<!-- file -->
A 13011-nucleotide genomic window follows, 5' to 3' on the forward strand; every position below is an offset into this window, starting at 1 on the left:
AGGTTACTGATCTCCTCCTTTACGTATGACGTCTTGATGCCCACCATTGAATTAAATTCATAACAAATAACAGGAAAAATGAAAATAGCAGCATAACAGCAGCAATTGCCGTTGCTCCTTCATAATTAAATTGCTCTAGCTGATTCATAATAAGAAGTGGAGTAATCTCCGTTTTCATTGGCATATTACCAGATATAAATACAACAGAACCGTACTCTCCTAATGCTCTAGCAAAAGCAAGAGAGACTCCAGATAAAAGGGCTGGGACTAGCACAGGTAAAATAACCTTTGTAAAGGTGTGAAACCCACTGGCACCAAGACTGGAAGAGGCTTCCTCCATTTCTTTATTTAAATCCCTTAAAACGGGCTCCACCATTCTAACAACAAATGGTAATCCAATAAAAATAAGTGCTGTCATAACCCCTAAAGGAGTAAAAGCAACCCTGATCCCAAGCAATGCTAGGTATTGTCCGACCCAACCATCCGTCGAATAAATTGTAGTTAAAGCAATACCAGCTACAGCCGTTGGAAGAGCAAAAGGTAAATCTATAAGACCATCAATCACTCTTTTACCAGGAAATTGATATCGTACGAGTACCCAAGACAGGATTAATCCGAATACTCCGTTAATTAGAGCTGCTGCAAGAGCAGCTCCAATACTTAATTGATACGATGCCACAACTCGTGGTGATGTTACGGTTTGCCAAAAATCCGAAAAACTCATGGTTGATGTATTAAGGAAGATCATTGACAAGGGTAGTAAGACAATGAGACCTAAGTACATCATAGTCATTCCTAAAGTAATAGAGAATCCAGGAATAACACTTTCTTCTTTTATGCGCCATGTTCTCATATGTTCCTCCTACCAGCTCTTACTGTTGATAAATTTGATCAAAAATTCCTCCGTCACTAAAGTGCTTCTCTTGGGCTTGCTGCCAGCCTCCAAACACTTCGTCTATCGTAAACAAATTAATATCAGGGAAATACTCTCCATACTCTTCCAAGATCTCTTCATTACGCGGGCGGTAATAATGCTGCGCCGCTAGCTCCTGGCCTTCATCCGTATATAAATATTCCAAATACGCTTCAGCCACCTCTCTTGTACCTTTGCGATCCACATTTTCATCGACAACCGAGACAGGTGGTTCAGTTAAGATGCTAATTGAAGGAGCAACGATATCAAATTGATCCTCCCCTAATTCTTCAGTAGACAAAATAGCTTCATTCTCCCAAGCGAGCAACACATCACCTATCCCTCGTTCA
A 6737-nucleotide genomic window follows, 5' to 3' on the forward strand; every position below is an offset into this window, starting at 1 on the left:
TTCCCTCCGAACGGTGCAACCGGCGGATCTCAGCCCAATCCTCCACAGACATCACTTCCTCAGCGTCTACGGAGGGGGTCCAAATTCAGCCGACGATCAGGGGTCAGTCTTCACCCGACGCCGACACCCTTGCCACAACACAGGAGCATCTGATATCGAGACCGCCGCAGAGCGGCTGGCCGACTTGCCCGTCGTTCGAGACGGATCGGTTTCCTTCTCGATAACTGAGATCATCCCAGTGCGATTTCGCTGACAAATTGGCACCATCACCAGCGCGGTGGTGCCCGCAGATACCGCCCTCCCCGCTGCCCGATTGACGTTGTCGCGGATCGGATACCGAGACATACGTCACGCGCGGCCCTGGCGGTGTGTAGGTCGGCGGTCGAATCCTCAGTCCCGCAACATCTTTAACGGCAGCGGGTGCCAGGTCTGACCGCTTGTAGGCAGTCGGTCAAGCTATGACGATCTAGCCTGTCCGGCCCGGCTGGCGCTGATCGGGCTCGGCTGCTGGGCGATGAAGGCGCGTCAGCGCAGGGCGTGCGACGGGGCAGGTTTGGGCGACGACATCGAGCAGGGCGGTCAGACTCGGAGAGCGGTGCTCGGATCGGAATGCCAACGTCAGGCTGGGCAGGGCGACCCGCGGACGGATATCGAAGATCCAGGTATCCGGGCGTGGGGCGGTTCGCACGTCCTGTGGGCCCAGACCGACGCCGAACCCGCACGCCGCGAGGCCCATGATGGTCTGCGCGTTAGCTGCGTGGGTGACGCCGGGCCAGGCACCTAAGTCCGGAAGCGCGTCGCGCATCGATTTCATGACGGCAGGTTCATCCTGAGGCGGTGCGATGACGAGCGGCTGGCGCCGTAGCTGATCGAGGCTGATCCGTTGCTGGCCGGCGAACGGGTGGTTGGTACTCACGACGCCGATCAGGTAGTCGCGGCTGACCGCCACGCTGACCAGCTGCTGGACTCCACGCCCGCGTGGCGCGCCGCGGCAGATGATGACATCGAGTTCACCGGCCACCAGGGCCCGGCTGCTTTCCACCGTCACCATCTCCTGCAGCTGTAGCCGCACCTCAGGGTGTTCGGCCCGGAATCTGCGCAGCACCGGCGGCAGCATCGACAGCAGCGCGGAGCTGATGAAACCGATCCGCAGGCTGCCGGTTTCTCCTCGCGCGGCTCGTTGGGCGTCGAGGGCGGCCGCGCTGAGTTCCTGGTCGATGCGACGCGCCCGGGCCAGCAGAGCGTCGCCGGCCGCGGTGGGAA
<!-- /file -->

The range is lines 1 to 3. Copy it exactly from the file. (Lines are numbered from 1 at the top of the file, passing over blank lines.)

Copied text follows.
A 13011-nucleotide genomic window follows, 5' to 3' on the forward strand; every position below is an offset into this window, starting at 1 on the left:
AGGTTACTGATCTCCTCCTTTACGTATGACGTCTTGATGCCCACCATTGAATTAAATTCATAACAAATAACAGGAAAAATGAAAATAGCAGCATAACAGCAGCAATTGCCGTTGCTCCTTCATAATTAAATTGCTCTAGCTGATTCATAATAAGAAGTGGAGTAATCTCCGTTTTCATTGGCATATTACCAGATATAAATACAACAGAACCGTACTCTCCTAATGCTCTAGCAAAAGCAAGAGAGACTCCAGATAAAAGGGCTGGGACTAGCACAGGTAAAATAACCTTTGTAAAGGTGTGAAACCCACTGGCACCAAGACTGGAAGAGGCTTCCTCCATTTCTTTATTTAAATCCCTTAAAACGGGCTCCACCATTCTAACAACAAATGGTAATCCAATAAAAATAAGTGCTGTCATAACCCCTAAAGGAGTAAAAGCAACCCTGATCCCAAGCAATGCTAGGTATTGTCCGACCCAACCATCCGTCGAATAAATTGTAGTTAAAGCAATACCAGCTACAGCCGTTGGAAGAGCAAAAGGTAAATCTATAAGACCATCAATCACTCTTTTACCAGGAAATTGATATCGTACGAGTACCCAAGACAGGATTAATCCGAATACTCCGTTAATTAGAGCTGCTGCAAGAGCAGCTCCAATACTTAATTGATACGATGCCACAACTCGTGGTGATGTTACGGTTTGCCAAAAATCCGAAAAACTCATGGTTGATGTATTAAGGAAGATCATTGACAAGGGTAGTAAGACAATGAGACCTAAGTACATCATAGTCATTCCTAAAGTAATAGAGAATCCAGGAATAACACTTTCTTCTTTTATGCGCCATGTTCTCATATGTTCCTCCTACCAGCTCTTACTGTTGATAAATTTGATCAAAAATTCCTCCGTCACTAAAGTGCTTCTCTTGGGCTTGCTGCCAGCCTCCAAACACTTCGTCTATCGTAAACAAATTAATATCAGGGAAATACTCTCCATACTCTTCCAAGATCTCTTCATTACGCGGGCGGTAATAATGCTGCGCCGCTAGCTCCTGGCCTTCATCCGTATATAAATATTCCAAATACGCTTCAGCCACCTCTCTTGTACCTTTGCGATCCACATTTTCATCGACAACCGAGACAGGTGGTTCAGTTAAGATGCTAATTGAAGGAGCAACGATATCAAATTGATCCTCCCCTAATTCTTCAGTAGACAAAATAGCTTCATTCTCCCAAGCGAGCAACACATCACCTATCCCTCGTTCA
A 6737-nucleotide genomic window follows, 5' to 3' on the forward strand; every position below is an offset into this window, starting at 1 on the left: